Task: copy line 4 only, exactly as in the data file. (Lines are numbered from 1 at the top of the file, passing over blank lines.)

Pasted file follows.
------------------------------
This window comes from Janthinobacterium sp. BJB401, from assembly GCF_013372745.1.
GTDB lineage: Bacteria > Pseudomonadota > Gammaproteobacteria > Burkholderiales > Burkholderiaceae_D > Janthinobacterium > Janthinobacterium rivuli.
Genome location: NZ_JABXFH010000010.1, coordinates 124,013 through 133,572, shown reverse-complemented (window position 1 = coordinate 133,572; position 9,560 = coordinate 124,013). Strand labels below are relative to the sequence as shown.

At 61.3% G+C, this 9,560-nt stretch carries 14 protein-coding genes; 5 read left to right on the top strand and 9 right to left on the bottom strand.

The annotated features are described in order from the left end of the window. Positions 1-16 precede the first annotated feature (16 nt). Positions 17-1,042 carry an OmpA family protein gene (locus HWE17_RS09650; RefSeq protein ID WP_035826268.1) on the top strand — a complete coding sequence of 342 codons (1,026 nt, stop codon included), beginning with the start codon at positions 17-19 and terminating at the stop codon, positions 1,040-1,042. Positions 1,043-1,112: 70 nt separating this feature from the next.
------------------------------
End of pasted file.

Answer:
At 61.3% G+C, this 9,560-nt stretch carries 14 protein-coding genes; 5 read left to right on the top strand and 9 right to left on the bottom strand.